Madison reviews Peter Gabel's The Bank Teller and Other Essays on the Politics of Meaning. Her analysis provides insight into Gabel's philosophical lineage, the postmodern lexicon and its roots, and the missing feminist perspective that haunts Gabel's work in Critical Legal Theory, political history, and spiritual humanist philosophy vis-a-vis scientific paradigms. The essay ultimately affirms Gabel's philosophy while taking issue with some of the methodologies he employs to reach his conclusions.
Ivory gives an overview of the book:
To use its own self-referential lexicon, the concept of “The Politics of Meaning” might be summarized as the collective hope to transform society by recognition and fulfillment of our intuitive desire to love and be loved in authentic community. Gabel states, “These ideas are based on an intuitive knowledge . . . that the reader can recognize this meaning through a felt experience of comprehension.” The reader will likely assent, and yet the voice of academic authority leans over the reader’s shoulder, deriding intuition, demanding inaccessible scholarship dripping with footnotes. The language of exclusion is confectionery to most philosophers, but Gabel is not enticed. “Too joyless,” he laments of the Frankfurt School in particular.
An even more telling example of the near-hysterical distrust of Gabel’s insight is an article in another law journal claiming the concept of reification is only worth analyzing to avoid humiliation at law faculty cocktail parties. In that article, the author fantasizes at length about the potential embarrassment one might feel if accused by a fellow party-goer of reification, and how delightful it would be to embarrass the Other instead, by issuing a scathing rejoinder proving that the notorious Gabel and his theory of reification should be discarded. Although it contained one interesting footnote concerning—appropriately enough—being raised by wolves, the article was entirely unconvincing. The apparently socially anxious law professor who wrote the piece simply regurgitated object relations and meaning-stream theory, which do not even vaguely contradict the value of deconstructing society’s fantasies about itself. In fact, these useful theories of human identity development simply underscore how children reaching for their blankie become adults reaching for the Republican Party.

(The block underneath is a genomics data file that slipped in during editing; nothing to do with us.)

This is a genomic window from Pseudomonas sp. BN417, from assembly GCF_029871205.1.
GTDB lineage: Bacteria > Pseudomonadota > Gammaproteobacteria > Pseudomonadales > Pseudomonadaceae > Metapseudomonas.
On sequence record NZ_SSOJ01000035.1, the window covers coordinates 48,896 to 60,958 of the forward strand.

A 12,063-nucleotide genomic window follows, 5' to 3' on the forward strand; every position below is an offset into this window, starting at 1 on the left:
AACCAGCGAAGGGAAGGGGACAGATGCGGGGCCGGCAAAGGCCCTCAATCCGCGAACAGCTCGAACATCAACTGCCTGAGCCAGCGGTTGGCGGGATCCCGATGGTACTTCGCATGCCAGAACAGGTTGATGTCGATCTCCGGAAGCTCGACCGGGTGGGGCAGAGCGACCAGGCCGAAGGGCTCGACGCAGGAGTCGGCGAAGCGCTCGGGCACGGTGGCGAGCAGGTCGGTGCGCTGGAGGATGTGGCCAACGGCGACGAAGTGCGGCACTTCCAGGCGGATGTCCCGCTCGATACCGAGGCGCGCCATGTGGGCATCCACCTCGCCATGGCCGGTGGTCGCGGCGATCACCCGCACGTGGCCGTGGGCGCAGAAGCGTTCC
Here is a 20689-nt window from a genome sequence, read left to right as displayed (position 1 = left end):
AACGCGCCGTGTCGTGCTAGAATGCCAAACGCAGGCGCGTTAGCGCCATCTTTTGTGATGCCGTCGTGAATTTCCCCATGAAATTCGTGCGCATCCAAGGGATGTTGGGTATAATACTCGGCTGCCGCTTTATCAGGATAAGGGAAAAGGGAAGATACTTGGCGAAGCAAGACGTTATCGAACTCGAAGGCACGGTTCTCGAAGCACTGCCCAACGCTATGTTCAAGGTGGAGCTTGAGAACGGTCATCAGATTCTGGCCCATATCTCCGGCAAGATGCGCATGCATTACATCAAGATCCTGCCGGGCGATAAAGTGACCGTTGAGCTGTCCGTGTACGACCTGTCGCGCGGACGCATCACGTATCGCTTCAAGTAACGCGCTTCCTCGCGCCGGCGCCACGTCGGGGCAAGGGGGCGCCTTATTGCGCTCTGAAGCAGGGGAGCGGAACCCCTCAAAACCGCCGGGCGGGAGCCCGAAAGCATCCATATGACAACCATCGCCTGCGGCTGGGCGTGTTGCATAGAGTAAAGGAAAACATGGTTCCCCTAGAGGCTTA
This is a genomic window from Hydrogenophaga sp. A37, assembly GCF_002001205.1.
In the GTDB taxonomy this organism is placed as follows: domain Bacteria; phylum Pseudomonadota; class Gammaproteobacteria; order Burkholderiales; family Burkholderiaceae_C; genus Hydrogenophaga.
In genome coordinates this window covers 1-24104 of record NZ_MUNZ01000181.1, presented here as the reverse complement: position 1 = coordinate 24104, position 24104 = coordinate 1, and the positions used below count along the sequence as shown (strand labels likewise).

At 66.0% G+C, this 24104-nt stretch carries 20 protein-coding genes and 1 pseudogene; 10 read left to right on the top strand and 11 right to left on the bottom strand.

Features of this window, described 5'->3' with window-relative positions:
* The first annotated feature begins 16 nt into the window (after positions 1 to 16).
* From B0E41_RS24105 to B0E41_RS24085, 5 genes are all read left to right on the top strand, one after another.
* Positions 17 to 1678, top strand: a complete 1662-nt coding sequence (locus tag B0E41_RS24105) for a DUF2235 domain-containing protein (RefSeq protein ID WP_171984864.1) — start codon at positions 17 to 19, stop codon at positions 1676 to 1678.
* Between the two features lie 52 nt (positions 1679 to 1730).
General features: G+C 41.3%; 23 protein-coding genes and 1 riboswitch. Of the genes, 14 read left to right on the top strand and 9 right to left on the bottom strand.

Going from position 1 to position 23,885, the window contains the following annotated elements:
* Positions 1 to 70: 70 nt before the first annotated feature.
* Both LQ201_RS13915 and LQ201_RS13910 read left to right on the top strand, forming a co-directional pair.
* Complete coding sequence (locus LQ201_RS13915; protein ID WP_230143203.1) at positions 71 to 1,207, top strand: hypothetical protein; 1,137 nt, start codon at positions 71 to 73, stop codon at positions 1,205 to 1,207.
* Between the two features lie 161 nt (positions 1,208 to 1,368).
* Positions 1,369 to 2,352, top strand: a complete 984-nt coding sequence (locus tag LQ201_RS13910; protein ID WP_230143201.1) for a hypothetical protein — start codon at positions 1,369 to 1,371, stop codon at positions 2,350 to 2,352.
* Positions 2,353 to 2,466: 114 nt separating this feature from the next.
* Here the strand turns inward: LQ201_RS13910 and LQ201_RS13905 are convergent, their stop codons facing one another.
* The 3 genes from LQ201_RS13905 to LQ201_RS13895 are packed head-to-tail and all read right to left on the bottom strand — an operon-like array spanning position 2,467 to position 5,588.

He seems to be an undocumented postmodernist, deconstructing everything left and right, but without making it official. This lack of interest in identifying with other deconstruction mavens is explained in essay three, “On Passionate Reason,” a scandalously short and perfect essay. Gabel easily convinces the reader that the profound deficiency of the post-Enlightenment view is that it provides clever critiques, certainly, but without a vision for what should be built once everything is torn asunder. Gabel makes his point well that the intellectual Left lacks an articulated moral vision and “insight into social life as a whole . . . to reunite and illuminate . . . our common humanity.”
This is probably why, in the first essay discussed here, he ignored feminist methodology, including the particularly germane identification of phallogocentrism, and the overtly feminist ‘philosophy of science.’ He appears to have moved beyond deconstruction while postmodern thinking was still getting interesting. Generally, the volume paints a portrait of a man who has abandoned the basement library of intellectual minutiae to shout the truth, as he sees it, from the highest rooftops. This may be why he does not want to acknowledge his unique place in the pantheon of postmodernists. He is the lone passionist.
This issue is a very dense and intense retelling of Helena Bertinelli’s early childhood and it does not waste any time getting into the thick of things. Her family’s role in the mob and fall from grace is...